Well Placed Talent Can Cut Costs
By Dave Courbanou
Now that 2013 has arrived, most CIOs are busy executing strategies for the new year. Lists are likely to include cloud, mobility and IT modernization objectives — but one particular objective may be difficult to address: costs.
CIOs are building objectives around the milieu among C-level executives, customer demands, competitors moves and employee needs – and something will hit the chopping block. But instead of crunching budget numbers, this presents an opportunity to evaluate where investments in IT talent — not necessarily technology — can be made.
Sometimes investing in people can be a smarter choice than investing in the cloud.
In a recent NetworkWorld article, Juniper CIO Bask Iyer makes a salient point about the way to approach IT. Iyer offers an analogy of a music store shopkeeper able to offer information on various instruments and even play them. But, says Iyer, this is less valuable an asset than being Eric Clapton because, although Clapton may not know everything about individual instruments, he can play “Layla” on any guitar, anywhere he goes.
This analogy needs to play in the data center and within IT department investments. Consider that investing in “Layla” is the end-goal — not the technology that may or may not lead to that goal. In this way, CIOs can consider investing in talent to ensure “Layla” is always on-demand.
How does one apply this to an impending 2013 checklist?
Start simple: Determine whether it’s better to invest in internal or external talent to deliver the goal. Continue through with this process until most of all major goals have been solidified as either internally or externally driven. CIOs with a critical eye can discover spaces where objectives and needs overlap, which can conglomerate bigger moves into more cost-effective packages.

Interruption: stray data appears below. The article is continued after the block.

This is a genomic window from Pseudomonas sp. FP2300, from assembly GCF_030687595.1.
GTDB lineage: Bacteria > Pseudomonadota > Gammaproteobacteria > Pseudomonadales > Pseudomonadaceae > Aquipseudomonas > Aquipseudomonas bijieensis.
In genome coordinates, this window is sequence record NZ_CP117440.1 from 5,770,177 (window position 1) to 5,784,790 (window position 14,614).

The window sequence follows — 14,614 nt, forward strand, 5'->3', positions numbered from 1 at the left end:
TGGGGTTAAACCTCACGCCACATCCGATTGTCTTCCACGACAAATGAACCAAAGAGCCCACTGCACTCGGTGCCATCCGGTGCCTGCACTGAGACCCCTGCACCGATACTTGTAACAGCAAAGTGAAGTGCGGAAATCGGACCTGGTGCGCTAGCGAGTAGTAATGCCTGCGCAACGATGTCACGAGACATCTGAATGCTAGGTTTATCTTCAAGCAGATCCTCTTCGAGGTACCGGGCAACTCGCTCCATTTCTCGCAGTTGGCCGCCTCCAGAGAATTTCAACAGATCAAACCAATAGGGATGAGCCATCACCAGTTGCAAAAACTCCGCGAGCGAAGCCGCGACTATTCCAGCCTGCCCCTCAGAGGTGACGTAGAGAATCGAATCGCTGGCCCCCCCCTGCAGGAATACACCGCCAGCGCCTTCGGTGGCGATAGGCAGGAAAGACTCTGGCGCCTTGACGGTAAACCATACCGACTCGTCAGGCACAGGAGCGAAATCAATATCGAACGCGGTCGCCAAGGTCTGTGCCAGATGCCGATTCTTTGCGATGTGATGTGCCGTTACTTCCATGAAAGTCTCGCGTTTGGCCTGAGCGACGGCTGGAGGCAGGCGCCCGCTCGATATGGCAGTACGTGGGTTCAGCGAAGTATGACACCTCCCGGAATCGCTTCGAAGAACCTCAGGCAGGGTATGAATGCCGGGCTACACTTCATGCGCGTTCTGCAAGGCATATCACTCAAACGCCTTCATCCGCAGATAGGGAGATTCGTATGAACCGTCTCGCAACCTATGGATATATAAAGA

A CIO may want on-site IT talent to manage a new mobile device management solution. Having hands-on, on-premises IT may be more beneficial for business workflow and employee productivity, and that hat talent can come from a new hire or an investment into a willing individual already in IT. This may pay off in the long run instead of out sourcing, since in-house IT will already know the needs of workers.
When it comes to productivity software, investing in managed services provider talent could deliver a streamlined software experience that doesn’t waste the talent and training of on-site IT professionals.
In some ways, it’s about right-sizing a budget, not just shuffling around the dollars. Strategy, planning and deployment are a delicate balancing act. But if a CIO is careful in the orchestration of aligning talent with business objectives, the plan may not just cut costs, but build a true engine of IT efficiency that can power the business for years.